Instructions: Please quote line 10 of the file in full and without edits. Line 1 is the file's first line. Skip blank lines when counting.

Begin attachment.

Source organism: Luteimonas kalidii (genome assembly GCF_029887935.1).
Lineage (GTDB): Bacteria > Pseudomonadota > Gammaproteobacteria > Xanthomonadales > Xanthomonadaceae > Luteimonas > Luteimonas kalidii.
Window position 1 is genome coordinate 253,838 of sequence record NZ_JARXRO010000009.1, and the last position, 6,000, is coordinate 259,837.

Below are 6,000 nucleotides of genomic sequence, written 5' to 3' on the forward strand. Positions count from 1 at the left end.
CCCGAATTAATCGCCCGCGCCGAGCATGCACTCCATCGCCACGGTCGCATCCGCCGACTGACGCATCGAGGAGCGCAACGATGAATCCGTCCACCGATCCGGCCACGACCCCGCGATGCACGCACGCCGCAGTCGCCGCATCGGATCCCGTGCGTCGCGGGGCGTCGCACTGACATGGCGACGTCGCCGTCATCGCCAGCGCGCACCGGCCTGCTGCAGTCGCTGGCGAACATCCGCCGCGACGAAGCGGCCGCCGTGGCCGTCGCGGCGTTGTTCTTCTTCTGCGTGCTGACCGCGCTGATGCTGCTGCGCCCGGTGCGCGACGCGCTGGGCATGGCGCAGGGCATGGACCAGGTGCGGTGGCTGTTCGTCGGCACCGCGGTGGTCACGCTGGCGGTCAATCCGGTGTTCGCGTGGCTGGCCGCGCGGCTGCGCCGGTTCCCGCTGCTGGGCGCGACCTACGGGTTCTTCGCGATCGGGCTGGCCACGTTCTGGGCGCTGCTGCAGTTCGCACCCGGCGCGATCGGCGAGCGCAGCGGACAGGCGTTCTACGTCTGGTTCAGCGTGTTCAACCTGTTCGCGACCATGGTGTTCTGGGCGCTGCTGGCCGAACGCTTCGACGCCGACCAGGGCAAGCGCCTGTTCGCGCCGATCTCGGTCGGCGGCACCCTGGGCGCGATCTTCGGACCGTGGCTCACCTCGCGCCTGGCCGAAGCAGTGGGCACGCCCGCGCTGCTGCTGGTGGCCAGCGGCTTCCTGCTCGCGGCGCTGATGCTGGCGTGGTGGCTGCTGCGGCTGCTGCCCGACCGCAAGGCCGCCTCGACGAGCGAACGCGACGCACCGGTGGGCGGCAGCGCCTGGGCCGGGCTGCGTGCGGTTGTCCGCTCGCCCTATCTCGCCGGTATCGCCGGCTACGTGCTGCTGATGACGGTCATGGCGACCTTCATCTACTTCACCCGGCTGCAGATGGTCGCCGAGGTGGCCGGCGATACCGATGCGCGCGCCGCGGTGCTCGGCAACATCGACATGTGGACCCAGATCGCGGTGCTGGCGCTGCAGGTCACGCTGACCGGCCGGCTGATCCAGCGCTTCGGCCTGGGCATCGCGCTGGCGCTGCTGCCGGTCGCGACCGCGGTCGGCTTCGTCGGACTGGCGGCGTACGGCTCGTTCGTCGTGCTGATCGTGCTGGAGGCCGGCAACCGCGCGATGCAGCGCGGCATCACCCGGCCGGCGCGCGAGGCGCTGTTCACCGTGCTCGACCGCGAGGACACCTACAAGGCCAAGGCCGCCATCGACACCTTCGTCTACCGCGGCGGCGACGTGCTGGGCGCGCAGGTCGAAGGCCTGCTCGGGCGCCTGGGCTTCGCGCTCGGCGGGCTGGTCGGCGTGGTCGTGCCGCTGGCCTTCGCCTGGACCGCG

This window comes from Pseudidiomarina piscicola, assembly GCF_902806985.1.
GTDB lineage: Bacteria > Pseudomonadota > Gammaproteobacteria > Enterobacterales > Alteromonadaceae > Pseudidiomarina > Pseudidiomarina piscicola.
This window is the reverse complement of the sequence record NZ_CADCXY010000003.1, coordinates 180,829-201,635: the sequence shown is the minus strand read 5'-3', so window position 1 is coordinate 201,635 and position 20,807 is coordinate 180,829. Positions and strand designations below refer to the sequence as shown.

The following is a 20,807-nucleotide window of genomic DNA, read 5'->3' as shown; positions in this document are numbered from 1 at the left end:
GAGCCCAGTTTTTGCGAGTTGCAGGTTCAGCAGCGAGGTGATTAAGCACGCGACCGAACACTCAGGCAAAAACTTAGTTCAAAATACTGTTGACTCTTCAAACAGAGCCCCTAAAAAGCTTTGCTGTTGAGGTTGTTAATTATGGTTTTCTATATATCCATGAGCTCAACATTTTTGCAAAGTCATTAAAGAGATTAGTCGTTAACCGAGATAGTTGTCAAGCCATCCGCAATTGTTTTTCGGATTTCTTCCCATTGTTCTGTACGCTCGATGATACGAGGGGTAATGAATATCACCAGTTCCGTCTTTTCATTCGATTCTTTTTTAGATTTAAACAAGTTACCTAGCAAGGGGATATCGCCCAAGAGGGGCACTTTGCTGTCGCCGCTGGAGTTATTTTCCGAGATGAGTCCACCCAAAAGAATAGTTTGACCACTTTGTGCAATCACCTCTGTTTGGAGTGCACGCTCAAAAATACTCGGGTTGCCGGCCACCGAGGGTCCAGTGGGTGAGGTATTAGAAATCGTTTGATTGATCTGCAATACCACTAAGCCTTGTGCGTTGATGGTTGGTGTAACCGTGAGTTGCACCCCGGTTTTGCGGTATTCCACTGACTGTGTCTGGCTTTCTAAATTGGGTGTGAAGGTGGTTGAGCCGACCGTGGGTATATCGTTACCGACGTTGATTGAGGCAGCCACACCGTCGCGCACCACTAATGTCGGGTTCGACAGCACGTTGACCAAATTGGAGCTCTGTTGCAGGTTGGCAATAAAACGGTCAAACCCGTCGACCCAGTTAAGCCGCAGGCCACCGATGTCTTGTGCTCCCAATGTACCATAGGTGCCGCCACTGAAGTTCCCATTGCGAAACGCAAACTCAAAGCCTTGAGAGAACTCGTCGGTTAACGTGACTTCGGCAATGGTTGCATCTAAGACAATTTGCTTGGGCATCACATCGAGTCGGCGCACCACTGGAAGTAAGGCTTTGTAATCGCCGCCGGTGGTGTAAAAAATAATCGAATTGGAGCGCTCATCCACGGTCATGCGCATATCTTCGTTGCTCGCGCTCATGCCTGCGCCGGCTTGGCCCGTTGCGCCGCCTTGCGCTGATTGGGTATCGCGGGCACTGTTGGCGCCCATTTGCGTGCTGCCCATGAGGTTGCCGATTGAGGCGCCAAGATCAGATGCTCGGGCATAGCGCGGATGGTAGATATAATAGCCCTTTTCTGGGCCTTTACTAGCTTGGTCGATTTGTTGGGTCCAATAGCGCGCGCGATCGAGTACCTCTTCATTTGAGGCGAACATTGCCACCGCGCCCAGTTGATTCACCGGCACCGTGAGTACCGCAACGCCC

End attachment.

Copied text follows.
GAGCCCAGTTTTTGCGAGTTGCAGGTTCAGCAGCGAGGTGATTAAGCACGCGACCGAACACTCAGGCAAAAACTTAGTTCAAAATACTGTTGACTCTTCAAACAGAGCCCCTAAAAAGCTTTGCTGTTGAGGTTGTTAATTATGGTTTTCTATATATCCATGAGCTCAACATTTTTGCAAAGTCATTAAAGAGATTAGTCGTTAACCGAGATAGTTGTCAAGCCATCCGCAATTGTTTTTCGGATTTCTTCCCATTGTTCTGTACGCTCGATGATACGAGGGGTAATGAATATCACCAGTTCCGTCTTTTCATTCGATTCTTTTTTAGATTTAAACAAGTTACCTAGCAAGGGGATATCGCCCAAGAGGGGCACTTTGCTGTCGCCGCTGGAGTTATTTTCCGAGATGAGTCCACCCAAAAGAATAGTTTGACCACTTTGTGCAATCACCTCTGTTTGGAGTGCACGCTCAAAAATACTCGGGTTGCCGGCCACCGAGGGTCCAGTGGGTGAGGTATTAGAAATCGTTTGATTGATCTGCAATACCACTAAGCCTTGTGCGTTGATGGTTGGTGTAACCGTGAGTTGCACCCCGGTTTTGCGGTATTCCACTGACTGTGTCTGGCTTTCTAAATTGGGTGTGAAGGTGGTTGAGCCGACCGTGGGTATATCGTTACCGACGTTGATTGAGGCAGCCACACCGTCGCGCACCACTAATGTCGGGTTCGACAGCACGTTGACCAAATTGGAGCTCTGTTGCAGGTTGGCAATAAAACGGTCAAACCCGTCGACCCAGTTAAGCCGCAGGCCACCGATGTCTTGTGCTCCCAATGTACCATAGGTGCCGCCACTGAAGTTCCCATTGCGAAACGCAAACTCAAAGCCTTGAGAGAACTCGTCGGTTAACGTGACTTCGGCAATGGTTGCATCTAAGACAATTTGCTTGGGCATCACATCGAGTCGGCGCACCACTGGAAGTAAGGCTTTGTAATCGCCGCCGGTGGTGTAAAAAATAATCGAATTGGAGCGCTCATCCACGGTCATGCGCATATCTTCGTTGCTCGCGCTCATGCCTGCGCCGGCTTGGCCCGTTGCGCCGCCTTGCGCTGATTGGGTATCGCGGGCACTGTTGGCGCCCATTTGCGTGCTGCCCATGAGGTTGCCGATTGAGGCGCCAAGATCAGATGCTCGGGCATAGCGCGGATGGTAGATATAATAGCCCTTTTCTGGGCCTTTACTAGCTTGGTCGATTTGTTGGGTCCAATAGCGCGCGCGATCGAGTACCTCTTCATTTGAGGCGAACATTGCCACCGCGCCCAGTTGATTCACCGGCACCGTGAGTACCGCAACGCCC